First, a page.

Current status of bioenergy development in the United States

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Since 1957, the U.S. energy self-sufficiency rate has declined until 2005, when it fell to 69.2%, an all-time low. In recent years, the shale gas revolution in the United States has caused the total domestic energy production to continue to rise, and the primary energy self-sufficiency rate has increased year by year. According to the 2014 World Energy Statistical Yearbook, among the various primary energy consumption in the United States in 2013, crude oil accounted for 37.4%, natural gas accounted for 28.2%, coal accounted for 20.5%, nuclear energy accounted for 85%, hydropower accounted for 2.8%, and renewable energy accounted for 2.6%.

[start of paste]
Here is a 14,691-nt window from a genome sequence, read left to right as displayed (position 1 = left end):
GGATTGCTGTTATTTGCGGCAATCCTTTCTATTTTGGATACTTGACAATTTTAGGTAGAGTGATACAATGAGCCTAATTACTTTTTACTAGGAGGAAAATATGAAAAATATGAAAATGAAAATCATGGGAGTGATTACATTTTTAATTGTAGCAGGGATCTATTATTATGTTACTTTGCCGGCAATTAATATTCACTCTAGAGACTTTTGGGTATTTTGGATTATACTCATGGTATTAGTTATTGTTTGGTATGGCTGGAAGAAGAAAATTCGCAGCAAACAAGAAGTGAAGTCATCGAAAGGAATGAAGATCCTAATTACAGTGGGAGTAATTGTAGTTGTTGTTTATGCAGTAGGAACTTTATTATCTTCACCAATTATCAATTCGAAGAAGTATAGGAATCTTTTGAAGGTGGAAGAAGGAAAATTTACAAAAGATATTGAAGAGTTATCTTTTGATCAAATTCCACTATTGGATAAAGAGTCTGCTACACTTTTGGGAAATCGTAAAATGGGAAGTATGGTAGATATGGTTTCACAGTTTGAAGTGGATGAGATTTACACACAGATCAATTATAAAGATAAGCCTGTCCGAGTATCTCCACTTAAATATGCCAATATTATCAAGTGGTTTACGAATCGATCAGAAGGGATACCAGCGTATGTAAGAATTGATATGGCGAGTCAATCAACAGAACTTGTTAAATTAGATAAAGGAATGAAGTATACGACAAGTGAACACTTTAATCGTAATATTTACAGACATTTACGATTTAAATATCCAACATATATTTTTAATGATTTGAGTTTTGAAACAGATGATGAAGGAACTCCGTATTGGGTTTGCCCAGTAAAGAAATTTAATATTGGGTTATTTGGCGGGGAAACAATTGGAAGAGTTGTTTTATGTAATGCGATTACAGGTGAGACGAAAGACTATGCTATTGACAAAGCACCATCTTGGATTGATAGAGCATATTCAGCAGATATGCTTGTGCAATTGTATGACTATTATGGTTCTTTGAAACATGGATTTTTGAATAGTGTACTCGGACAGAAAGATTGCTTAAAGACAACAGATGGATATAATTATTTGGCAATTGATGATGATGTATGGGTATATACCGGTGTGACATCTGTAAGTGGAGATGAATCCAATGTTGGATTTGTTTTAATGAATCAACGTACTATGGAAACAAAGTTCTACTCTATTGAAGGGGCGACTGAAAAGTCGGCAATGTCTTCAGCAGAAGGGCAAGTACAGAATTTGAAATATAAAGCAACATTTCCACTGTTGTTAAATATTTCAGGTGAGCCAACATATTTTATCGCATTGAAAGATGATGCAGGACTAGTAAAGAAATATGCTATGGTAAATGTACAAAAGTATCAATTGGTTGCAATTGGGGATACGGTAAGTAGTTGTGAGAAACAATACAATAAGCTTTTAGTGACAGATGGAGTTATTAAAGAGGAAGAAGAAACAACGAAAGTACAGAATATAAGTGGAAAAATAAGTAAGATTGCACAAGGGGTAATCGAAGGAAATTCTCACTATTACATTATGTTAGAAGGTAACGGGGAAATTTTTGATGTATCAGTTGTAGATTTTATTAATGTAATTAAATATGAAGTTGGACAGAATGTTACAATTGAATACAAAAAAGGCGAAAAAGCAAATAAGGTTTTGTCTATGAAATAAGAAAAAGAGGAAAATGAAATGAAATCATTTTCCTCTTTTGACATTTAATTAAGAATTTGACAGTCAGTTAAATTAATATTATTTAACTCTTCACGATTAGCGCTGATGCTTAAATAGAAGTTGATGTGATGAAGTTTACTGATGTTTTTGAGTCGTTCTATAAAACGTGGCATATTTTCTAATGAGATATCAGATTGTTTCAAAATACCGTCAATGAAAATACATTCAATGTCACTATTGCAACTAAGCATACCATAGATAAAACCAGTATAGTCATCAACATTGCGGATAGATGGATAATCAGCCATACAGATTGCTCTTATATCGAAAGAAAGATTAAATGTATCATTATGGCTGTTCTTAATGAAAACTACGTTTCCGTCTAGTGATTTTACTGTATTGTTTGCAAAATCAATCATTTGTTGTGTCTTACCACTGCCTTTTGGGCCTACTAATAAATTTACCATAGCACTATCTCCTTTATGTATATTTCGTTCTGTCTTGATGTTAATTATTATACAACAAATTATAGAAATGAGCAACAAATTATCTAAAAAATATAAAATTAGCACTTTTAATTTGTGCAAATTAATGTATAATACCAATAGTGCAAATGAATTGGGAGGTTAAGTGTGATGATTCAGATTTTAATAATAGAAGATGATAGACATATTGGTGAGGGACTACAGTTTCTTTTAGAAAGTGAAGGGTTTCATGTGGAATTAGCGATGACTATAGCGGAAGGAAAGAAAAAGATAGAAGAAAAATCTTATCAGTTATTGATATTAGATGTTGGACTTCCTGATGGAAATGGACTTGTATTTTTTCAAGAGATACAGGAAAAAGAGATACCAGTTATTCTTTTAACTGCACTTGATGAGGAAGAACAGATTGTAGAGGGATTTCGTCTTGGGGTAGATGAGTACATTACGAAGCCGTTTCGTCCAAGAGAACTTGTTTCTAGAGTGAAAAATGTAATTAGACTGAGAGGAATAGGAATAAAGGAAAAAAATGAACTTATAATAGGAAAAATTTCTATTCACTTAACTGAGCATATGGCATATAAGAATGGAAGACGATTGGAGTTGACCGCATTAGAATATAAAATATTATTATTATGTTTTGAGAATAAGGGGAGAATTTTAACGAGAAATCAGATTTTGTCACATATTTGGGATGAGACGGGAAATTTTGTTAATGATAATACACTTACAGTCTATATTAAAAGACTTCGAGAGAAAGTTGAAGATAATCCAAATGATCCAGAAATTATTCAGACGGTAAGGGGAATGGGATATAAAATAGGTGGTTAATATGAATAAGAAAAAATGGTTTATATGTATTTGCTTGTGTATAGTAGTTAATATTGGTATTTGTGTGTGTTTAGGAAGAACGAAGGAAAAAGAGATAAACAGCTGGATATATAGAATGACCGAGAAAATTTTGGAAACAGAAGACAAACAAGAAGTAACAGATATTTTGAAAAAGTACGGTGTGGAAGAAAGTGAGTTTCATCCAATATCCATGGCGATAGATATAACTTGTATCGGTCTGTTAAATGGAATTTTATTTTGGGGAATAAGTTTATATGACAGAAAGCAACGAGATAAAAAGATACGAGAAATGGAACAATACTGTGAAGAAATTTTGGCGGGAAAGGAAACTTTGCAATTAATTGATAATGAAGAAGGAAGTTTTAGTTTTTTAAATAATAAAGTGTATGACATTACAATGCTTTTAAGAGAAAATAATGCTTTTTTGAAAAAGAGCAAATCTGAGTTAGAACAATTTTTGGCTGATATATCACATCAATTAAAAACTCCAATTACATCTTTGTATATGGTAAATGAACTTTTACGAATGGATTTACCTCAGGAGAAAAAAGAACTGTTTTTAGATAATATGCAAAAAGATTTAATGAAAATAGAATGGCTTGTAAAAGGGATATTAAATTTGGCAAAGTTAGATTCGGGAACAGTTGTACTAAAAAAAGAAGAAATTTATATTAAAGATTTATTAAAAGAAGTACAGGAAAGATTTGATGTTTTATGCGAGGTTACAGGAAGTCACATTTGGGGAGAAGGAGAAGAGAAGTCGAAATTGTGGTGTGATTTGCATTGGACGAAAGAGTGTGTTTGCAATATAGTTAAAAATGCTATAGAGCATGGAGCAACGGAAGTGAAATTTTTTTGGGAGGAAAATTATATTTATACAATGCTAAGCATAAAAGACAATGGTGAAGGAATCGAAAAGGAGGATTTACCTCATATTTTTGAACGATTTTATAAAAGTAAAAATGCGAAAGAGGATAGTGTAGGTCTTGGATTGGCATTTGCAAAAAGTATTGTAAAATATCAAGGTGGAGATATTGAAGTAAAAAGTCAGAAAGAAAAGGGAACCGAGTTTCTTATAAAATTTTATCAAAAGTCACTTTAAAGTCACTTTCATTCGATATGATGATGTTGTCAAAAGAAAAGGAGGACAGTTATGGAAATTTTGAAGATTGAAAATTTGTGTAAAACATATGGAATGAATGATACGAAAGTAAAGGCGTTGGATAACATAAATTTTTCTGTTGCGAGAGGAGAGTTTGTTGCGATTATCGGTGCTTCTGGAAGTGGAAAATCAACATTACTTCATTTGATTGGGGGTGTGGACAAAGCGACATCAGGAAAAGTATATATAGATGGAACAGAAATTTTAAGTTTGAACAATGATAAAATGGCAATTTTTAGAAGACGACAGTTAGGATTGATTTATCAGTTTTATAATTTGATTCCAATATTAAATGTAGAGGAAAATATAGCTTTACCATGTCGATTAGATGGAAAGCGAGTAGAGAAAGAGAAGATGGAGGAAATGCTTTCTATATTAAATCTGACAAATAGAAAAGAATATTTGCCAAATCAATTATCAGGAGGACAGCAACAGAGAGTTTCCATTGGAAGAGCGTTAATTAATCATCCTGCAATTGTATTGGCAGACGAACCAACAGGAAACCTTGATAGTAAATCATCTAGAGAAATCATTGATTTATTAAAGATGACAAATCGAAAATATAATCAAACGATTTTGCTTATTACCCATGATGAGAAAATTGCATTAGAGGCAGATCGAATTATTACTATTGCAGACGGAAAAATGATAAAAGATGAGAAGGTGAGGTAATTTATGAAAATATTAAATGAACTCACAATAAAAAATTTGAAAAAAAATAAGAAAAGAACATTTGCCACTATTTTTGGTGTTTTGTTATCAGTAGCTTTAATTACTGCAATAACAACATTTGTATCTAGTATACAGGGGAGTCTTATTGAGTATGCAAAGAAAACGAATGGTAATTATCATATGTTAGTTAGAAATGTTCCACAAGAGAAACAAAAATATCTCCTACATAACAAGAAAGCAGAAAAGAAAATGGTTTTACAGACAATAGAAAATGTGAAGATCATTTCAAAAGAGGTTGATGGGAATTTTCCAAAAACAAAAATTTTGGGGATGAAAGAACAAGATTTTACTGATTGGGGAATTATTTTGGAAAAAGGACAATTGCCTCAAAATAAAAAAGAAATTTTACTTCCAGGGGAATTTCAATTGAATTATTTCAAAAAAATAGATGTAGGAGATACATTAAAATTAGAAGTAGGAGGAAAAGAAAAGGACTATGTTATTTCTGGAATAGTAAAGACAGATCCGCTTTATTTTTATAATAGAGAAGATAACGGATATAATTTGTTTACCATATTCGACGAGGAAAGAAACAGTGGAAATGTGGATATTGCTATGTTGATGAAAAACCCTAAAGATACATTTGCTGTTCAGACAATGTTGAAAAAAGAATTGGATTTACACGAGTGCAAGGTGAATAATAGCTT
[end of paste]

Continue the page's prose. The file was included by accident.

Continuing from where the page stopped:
With the onset of the 1970 oil crisis, the U.S. Department of Energy began to consider how to ensure the security and reliability of the energy supply, and clearly pointed out in the new energy development strategy promulgated in 1998, to invest in basic science and new technologies to expand the optional range of new energy in the future. In 2002, Bush signed the “United States Agriculture Act” to encourage the federal government to support the development of the biomass energy industry through procurement, direct investment and project loans. The US Job Creation Act of 2004 provided tax incentives for biodiesel and expanded tax deductions for fuel ethanol. The National Energy Policy Act signed in 2005 regulates renewable fuel standards, clearly stating that the proportion of renewable fuels added to gasoline should be increased year by year. In 2006, the U.S. Department of Energy announced the “U.S. Department of Energy Strategic Plan”, which confirmed and strengthened the trend of energy policy changes, pointed out the development of renewable energy, research and development of alternative energy, and created a diversified energy pattern, and vigorously develop clean energy based on natural gas and nuclear energy. In the 2007 U.S. State of the Union address, a new energy strategy was proposed. The United States would reduce its dependence on imported oil and significantly increase its strategic oil reserves. On February 19, 2013, the “US Clean Energy Security Act” was passed, requiring that by 2020, at least 12% of the electricity sector’s power generation should come from renewable energy sources such as wind and solar. At the same time, the bill also stipulates that the United States will reduce greenhouse gas emissions by 17% on the basis of 2005 by 2020, and reduce it by 83% by 2050, while increasing the use of clean energy such as biomass, wind, and solar energy. The U.S. government will invest $150 billion in the next 10 years to fund research on alternative energy sources, including ethanol fuel, and research and development of hybrid fuel-powered vehicles.